In 2013, Lone Survivor hit the big screen with Mark Wahlberg at the helm, earning just over $158 million. The story of the daring rescue mission for the Navy SEAL and his team, however, remained untold -- until now.
The 75th Ranger Regiment is America's large-scale Special Operations Force (SOF) and is made up of the most elite soldiers in the world. Dr. Tony Brooks was one of them, but first, he was a college kid forever changed by the attacks on 9/11.
“I was actually on my way to the gym and was just getting warmed up and that’s when it was on the screen. I just saw this little speck flying down and had no clue what it was until they zoomed in. It was a person jumping from the towers,” he explained.
Brooks shared he was ready to enlist immediately after the terrorist attacks but his father cautioned him to wait until after finishing school. Not long after, he saw Pat Tillman leave the NFL to become a Ranger, which sealed the deal for him, he said. He enlisted in 2003 and after a year of grueling training, he was a Ranger. Assigned to Fort Lewis in Washington, there was a casualty on his first day. He was sent to Afghanistan almost immediately.
“My first mission and deployment involved Operation Red Wings which was the Lone Survivor mission,” he explained.
Through some laughter, he referenced being “thrown in the fire” and admitted it was absolutely the start of his military life. The mission took place in 2005 and Brooks left the Army when his enlistment was over. When asked why he decided to write a book now, he said it was for his children.
“I looked at them and thought, am I ever going to tell them about my service or what happened? And I came to the conclusion that I wouldn't. That isn’t a conversation anyone wants to have,” Brooks shared. “I really felt like writing was the best way to explain it and allowed me to really take the time to tell the story.”
Not only did he want to write it for his children but also for the Rangers who completed the mission alongside him. “No one has told the story of the 75th Ranger Regiment’s role in this mission -- all the guys I served with have been forgotten over the years. I felt like they were in the shadows,” he added.
The response to the new book has been overwhelmingly positive.
"Leave No Man Behind: The Untold Story of the Rangers' Unrelenting Search for Marcus Luttrell, the Navy Seal Lone Survivor in Afghanistan" not only has rave reviews but the men he served with continually tell him how grateful they are for it. They, too, are giving the book to their family members to share their story.
“It’s a huge motivator for me to have people tell their stories. Veterans are struggling emotionally and physically also because we don’t talk about these things. A book gives people the opportunity to have conversations,” Brooks said.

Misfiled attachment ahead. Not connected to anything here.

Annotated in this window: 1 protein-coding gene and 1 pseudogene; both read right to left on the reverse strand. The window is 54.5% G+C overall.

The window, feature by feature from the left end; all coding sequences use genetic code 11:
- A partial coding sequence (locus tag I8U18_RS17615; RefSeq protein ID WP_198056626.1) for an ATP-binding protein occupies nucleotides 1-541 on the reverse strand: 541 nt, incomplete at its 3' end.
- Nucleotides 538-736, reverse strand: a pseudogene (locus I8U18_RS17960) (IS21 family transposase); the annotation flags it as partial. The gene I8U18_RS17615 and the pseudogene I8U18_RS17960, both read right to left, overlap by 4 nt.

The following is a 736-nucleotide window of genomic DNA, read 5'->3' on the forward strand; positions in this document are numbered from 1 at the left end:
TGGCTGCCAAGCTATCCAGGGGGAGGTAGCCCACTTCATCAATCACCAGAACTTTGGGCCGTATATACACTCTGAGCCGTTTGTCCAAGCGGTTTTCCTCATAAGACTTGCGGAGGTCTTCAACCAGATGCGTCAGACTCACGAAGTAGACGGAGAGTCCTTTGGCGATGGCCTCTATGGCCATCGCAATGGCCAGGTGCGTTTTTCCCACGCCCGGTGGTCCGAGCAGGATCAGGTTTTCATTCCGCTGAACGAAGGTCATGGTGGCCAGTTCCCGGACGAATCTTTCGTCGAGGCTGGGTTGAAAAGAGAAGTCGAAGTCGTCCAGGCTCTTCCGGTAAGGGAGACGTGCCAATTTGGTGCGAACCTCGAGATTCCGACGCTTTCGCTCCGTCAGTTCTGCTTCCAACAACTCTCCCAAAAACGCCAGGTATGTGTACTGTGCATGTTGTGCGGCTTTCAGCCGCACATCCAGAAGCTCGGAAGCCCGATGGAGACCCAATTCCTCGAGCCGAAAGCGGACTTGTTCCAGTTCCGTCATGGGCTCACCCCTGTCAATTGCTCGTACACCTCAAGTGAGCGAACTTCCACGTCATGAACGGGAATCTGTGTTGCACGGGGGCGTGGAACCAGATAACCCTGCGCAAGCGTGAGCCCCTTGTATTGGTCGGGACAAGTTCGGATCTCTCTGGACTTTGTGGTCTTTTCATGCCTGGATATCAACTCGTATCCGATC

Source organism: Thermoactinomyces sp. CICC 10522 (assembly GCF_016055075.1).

It also gives the civilian population a way to understand the true meaning of service, he said. “Everyone is a volunteer. It’s great for our nation, right? But it also makes it easy for the press to ignore it because people are volunteering to serve. If they had to pick people it would be news,” Brooks explained.
During the summer of 2005, Operation Red Wings was launched by the 2nd Battalion, 3rd Marines utilizing their SOF units and assets. Three out of the four Navy SEAL operators were ambushed and killed hours after beginning their team recon mission. Two quick reaction force helicopters were sent in.
One was shot down with an RPG-7.
The prologue and initial chapters of the book poignantly hit on the "Why?" behind the rescue and eventual recovery mission for the 75th Ranger Regiment team -- and Brooks.
The helicopter crash killed all eight Navy SEALs and the eight U.S. Army Special Operations aviators on board. As the sun rose the morning after his boots landed in Afghanistan, his team was informed of the losses. The new mission, dubbed Operation Red Wings II, was to recover the fallen heroes and the lone survivor -- Navy SEAL Marcus Luttrell.
"Leave No Man Behind" begins with Brooks’ decision to enlist and his life as a young Ranger, the good and the bad. You’ll follow him through his rigorous training which was met with tragic loss and his eventual deployment to Afghanistan. He paints a heartbreaking picture of the 75th Ranger Regiment’s fight to reach their comrades. Through steep and treacherous mountain climbing, the team finally reached the crash site 36 hours after the helicopter had been shot down. They weren’t prepared for what waited for them.
Brooks and his team began the horrible task of recovering the 16 lost heroes. Readers won’t be able to avoid the pain and hardship of the mission etched in the chapter or the rush of emotions when they find Luttrell. Brooks deployed again after Operation Red Wings, this time to Iraq. There were more of those emotions when it finished. The wear and tear of the service left its mark. He made the decision to separate from the Army in 2007, enrolling in school with the goal of becoming a chiropractor.
And he did.
There are zero regrets for enlisting and if anything, he said he figured out who he was when he became a Ranger.
“Looking back, I’ve always sometimes questioned the decision to leave but even now I am still helping people, just in different ways. It’s powerful and I take it very seriously because I can change someone’s life by getting them out of pain,” he said.
His final message to readers and war commentators was simple and very direct.
"Love the warriors and hate the war. A lot of time we have trouble separating the two...it wasn't our choice to go to war in Afghanistan and Iraq. That's political," Brooks said adamantly. "People need to understand that the reason we go to war is for the person to our right, to our left and the people back home we love."
"Leave No Man Behind" is a powerful reminder of the cost of war and the importance of acknowledging it every single day.
To learn more about the book or snag your copy, click here.